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Shrimp Clemenceau is a New Orleans classic that appears on the menus of the city's old-school restaurants, like Dooky Chase and Galatoire's: big, juicy gulf shrimp are tossed with potatoes, mushrooms, and peas, and then the whole skillet is topped with a rich lemon-butter sauce. In the Treme cookbook, Shrimp Clemenceau gets a touch-up. The recipe appears in the section dedicated to chef Janette Desautel, and her version is a carefully assembled one.
The potatoes and mushrooms are roasted separately to bring out their earthy notes. Snap peas are blanched to preserve crunch before being tossed in warm butter. The shrimp are large, head on specimens, seared just until cooked through. But the real coup in this version is the lemon butter sauce. Instead of a basic mixture of lemon juice and melted butter, this sauce gets a full-on citrus punch from segmented fruit and microplaned zest. Desautel calls for Meyer lemons in the sauce, but ordinary Eurekas will do in a pinch.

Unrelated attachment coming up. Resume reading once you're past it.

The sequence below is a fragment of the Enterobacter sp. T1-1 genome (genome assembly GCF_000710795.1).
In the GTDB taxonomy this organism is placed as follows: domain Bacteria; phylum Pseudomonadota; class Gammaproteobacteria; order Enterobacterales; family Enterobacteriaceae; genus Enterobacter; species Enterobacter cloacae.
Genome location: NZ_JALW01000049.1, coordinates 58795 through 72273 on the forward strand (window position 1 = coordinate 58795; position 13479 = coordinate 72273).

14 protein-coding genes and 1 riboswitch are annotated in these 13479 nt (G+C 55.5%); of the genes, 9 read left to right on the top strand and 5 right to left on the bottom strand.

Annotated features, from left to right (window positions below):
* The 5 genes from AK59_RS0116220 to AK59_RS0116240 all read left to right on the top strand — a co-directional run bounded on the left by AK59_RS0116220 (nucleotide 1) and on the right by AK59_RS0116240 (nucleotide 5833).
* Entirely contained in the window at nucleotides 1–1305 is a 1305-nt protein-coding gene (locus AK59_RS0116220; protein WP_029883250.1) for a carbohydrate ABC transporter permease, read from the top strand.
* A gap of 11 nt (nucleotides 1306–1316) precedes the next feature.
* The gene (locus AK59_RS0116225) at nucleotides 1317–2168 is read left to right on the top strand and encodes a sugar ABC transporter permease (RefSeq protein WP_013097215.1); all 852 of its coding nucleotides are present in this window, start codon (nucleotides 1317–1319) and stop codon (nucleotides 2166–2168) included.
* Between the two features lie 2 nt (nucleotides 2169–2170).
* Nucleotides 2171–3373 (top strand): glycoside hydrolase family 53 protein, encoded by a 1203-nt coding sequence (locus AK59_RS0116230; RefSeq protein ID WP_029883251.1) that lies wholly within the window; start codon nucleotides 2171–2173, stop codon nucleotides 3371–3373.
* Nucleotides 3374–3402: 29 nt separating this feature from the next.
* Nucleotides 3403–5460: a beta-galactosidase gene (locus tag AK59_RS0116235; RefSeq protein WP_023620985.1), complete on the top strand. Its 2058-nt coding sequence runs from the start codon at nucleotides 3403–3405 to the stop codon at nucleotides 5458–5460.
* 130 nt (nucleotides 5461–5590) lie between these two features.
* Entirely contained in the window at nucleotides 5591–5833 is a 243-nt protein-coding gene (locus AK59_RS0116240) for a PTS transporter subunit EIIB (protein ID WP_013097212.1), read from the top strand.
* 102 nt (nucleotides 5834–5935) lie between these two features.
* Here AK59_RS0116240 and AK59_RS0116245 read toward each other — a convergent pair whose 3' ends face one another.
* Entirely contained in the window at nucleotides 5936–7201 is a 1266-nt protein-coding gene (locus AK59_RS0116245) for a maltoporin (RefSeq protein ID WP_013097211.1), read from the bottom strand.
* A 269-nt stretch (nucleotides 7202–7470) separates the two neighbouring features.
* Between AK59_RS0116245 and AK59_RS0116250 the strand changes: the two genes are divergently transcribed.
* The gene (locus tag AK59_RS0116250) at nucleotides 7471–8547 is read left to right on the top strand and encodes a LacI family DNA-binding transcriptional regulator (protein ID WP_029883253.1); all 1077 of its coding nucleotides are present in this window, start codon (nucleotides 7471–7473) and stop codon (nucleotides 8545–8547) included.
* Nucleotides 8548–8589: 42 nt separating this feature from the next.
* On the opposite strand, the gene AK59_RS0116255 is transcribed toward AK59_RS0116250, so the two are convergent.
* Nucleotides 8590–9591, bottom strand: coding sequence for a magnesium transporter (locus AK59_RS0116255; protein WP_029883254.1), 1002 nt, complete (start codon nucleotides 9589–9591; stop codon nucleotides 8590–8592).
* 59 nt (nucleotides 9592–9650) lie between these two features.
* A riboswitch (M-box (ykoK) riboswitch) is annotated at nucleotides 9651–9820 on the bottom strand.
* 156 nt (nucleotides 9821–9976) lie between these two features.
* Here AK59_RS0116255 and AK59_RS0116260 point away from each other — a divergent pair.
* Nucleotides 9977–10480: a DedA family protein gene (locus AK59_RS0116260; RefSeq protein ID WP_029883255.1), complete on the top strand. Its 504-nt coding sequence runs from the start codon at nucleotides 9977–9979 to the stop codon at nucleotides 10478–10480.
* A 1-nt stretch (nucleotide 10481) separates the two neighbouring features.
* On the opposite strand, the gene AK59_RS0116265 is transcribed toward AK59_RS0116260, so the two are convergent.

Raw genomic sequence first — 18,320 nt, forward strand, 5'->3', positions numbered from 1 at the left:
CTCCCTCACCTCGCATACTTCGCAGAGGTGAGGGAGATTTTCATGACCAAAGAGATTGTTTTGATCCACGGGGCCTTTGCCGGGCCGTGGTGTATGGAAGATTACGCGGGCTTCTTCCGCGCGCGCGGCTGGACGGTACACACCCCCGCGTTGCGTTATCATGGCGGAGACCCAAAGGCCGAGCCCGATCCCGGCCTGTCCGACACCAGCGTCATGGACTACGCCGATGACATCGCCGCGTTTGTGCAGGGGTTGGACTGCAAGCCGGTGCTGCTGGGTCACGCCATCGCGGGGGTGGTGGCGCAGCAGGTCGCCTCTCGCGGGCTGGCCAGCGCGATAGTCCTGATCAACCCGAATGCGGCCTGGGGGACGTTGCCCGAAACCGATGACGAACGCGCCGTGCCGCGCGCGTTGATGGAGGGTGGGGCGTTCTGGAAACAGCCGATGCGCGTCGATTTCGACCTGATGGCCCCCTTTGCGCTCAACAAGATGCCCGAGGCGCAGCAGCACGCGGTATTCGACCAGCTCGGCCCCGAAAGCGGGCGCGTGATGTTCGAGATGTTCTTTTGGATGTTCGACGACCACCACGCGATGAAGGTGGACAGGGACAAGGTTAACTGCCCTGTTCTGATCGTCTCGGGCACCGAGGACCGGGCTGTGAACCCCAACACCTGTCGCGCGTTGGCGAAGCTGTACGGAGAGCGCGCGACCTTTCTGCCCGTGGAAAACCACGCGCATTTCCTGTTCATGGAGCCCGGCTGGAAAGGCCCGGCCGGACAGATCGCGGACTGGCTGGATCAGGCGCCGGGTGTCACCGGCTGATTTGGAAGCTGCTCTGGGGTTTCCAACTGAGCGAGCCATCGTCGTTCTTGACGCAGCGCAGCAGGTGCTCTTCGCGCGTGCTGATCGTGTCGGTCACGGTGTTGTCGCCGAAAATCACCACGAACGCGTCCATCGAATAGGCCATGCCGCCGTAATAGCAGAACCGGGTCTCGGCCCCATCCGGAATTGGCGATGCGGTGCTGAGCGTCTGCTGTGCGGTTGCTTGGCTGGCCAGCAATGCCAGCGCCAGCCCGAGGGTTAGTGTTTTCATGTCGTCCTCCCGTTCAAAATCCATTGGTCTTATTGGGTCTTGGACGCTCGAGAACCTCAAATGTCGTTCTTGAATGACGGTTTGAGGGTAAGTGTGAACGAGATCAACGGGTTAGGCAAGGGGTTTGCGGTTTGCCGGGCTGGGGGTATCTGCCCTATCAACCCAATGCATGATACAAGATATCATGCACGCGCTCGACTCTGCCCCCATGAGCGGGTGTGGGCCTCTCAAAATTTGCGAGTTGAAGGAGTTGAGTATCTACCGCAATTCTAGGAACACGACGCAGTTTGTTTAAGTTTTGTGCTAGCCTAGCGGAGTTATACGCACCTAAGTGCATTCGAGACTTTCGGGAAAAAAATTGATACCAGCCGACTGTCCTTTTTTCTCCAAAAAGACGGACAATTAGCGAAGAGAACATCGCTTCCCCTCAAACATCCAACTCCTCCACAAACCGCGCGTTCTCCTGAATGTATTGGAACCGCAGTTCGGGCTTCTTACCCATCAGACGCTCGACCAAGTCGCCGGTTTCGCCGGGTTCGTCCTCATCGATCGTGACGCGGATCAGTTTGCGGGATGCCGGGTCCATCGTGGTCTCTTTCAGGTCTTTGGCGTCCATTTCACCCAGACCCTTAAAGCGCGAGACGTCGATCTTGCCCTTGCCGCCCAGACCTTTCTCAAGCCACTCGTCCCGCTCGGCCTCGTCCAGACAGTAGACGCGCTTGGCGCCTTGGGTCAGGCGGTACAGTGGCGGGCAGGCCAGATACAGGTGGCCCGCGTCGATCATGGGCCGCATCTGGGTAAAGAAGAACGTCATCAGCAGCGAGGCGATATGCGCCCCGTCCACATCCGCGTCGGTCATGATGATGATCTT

Why I picked this recipe: For a slightly fancy seafood dinner, I couldn't go wrong with shrimp, butter, and some veggies to round things out.
What worked: The components were each a perfect match and came together in harmony on the plate. A generous pour of butter sauce is the unifying force.
What didn't: I used enoki mushrooms, and they were pretty dried out by the time the potatoes were finished cooking. Next time, I'll add them about halfway through the roasting process.
Suggested tweaks: If you can't find large head-on shrimp, you can substitute headless, but buy the biggest shrimp you can find. Eureka lemons can be substituted for the Meyer lemons, but you may need to add a pinch of sugar to balance out the acidity.